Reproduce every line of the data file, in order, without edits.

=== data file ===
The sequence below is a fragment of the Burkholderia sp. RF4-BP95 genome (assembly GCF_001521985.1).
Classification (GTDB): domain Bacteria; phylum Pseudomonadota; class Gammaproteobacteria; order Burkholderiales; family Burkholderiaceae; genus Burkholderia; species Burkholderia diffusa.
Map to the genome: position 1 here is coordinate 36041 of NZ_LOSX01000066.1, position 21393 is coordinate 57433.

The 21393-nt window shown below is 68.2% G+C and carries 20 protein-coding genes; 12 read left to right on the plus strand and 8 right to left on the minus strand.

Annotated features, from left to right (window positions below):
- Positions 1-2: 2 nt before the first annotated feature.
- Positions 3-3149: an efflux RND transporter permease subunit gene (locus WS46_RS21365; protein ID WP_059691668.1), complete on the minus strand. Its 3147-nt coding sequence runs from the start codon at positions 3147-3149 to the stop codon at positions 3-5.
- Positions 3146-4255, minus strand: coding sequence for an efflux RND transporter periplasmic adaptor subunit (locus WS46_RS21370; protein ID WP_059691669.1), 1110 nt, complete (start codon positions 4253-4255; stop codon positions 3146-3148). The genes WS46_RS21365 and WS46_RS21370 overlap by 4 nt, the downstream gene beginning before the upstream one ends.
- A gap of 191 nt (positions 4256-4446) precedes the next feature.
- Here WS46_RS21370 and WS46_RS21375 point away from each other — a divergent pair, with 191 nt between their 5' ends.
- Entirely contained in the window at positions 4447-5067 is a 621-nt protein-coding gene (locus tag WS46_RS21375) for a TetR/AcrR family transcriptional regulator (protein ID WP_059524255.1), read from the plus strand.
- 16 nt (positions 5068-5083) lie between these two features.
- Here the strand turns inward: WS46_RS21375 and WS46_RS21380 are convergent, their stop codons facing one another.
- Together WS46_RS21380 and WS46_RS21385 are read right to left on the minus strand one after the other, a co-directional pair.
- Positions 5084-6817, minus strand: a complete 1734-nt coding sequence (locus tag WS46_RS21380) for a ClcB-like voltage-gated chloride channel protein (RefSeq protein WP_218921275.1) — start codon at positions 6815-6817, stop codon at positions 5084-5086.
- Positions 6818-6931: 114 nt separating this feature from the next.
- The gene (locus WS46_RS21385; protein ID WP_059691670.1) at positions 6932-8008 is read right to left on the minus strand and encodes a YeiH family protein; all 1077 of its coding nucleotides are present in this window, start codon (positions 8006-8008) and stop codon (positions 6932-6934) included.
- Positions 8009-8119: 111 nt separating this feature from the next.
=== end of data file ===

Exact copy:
The sequence below is a fragment of the Burkholderia sp. RF4-BP95 genome (assembly GCF_001521985.1).
Classification (GTDB): domain Bacteria; phylum Pseudomonadota; class Gammaproteobacteria; order Burkholderiales; family Burkholderiaceae; genus Burkholderia; species Burkholderia diffusa.
Map to the genome: position 1 here is coordinate 36041 of NZ_LOSX01000066.1, position 21393 is coordinate 57433.

The 21393-nt window shown below is 68.2% G+C and carries 20 protein-coding genes; 12 read left to right on the plus strand and 8 right to left on the minus strand.

Annotated features, from left to right (window positions below):
- Positions 1-2: 2 nt before the first annotated feature.
- Positions 3-3149: an efflux RND transporter permease subunit gene (locus WS46_RS21365; protein ID WP_059691668.1), complete on the minus strand. Its 3147-nt coding sequence runs from the start codon at positions 3147-3149 to the stop codon at positions 3-5.
- Positions 3146-4255, minus strand: coding sequence for an efflux RND transporter periplasmic adaptor subunit (locus WS46_RS21370; protein ID WP_059691669.1), 1110 nt, complete (start codon positions 4253-4255; stop codon positions 3146-3148). The genes WS46_RS21365 and WS46_RS21370 overlap by 4 nt, the downstream gene beginning before the upstream one ends.
- A gap of 191 nt (positions 4256-4446) precedes the next feature.
- Here WS46_RS21370 and WS46_RS21375 point away from each other — a divergent pair, with 191 nt between their 5' ends.
- Entirely contained in the window at positions 4447-5067 is a 621-nt protein-coding gene (locus tag WS46_RS21375) for a TetR/AcrR family transcriptional regulator (protein ID WP_059524255.1), read from the plus strand.
- 16 nt (positions 5068-5083) lie between these two features.
- Here the strand turns inward: WS46_RS21375 and WS46_RS21380 are convergent, their stop codons facing one another.
- Together WS46_RS21380 and WS46_RS21385 are read right to left on the minus strand one after the other, a co-directional pair.
- Positions 5084-6817, minus strand: a complete 1734-nt coding sequence (locus tag WS46_RS21380) for a ClcB-like voltage-gated chloride channel protein (RefSeq protein WP_218921275.1) — start codon at positions 6815-6817, stop codon at positions 5084-5086.
- Positions 6818-6931: 114 nt separating this feature from the next.
- The gene (locus WS46_RS21385; protein ID WP_059691670.1) at positions 6932-8008 is read right to left on the minus strand and encodes a YeiH family protein; all 1077 of its coding nucleotides are present in this window, start codon (positions 8006-8008) and stop codon (positions 6932-6934) included.
- Positions 8009-8119: 111 nt separating this feature from the next.